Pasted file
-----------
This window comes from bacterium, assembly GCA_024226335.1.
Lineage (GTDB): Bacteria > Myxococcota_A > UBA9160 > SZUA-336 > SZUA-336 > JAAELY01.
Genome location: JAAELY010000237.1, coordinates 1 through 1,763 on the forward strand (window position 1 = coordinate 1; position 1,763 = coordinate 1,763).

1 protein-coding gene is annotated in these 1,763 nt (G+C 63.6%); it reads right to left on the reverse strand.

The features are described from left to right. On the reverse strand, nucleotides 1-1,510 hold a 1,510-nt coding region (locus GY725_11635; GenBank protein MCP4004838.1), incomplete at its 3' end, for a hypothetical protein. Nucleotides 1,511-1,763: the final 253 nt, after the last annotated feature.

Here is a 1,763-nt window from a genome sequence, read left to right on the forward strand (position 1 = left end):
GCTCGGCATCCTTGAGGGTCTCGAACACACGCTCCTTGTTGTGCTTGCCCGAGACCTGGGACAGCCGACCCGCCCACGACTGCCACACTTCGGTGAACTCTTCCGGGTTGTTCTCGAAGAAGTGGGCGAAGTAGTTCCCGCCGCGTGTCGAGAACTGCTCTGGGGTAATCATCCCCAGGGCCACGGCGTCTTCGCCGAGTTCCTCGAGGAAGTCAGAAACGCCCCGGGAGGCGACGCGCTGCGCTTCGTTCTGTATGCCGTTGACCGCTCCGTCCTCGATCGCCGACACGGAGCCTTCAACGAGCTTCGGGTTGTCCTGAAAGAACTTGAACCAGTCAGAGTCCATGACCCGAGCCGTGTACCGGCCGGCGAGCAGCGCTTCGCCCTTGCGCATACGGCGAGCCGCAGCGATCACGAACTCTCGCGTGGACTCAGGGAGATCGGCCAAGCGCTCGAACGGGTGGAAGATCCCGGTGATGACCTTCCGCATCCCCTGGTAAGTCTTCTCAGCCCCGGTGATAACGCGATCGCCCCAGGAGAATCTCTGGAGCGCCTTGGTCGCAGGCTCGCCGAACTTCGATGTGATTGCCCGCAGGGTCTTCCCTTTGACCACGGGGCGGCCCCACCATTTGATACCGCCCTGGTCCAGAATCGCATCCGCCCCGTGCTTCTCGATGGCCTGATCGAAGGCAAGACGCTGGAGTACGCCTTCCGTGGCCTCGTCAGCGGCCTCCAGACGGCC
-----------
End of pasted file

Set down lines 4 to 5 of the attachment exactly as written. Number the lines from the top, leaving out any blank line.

1 protein-coding gene is annotated in these 1,763 nt (G+C 63.6%); it reads right to left on the reverse strand.

The features are described from left to right. On the reverse strand, nucleotides 1-1,510 hold a 1,510-nt coding region (locus GY725_11635; GenBank protein MCP4004838.1), incomplete at its 3' end, for a hypothetical protein. Nucleotides 1,511-1,763: the final 253 nt, after the last annotated feature.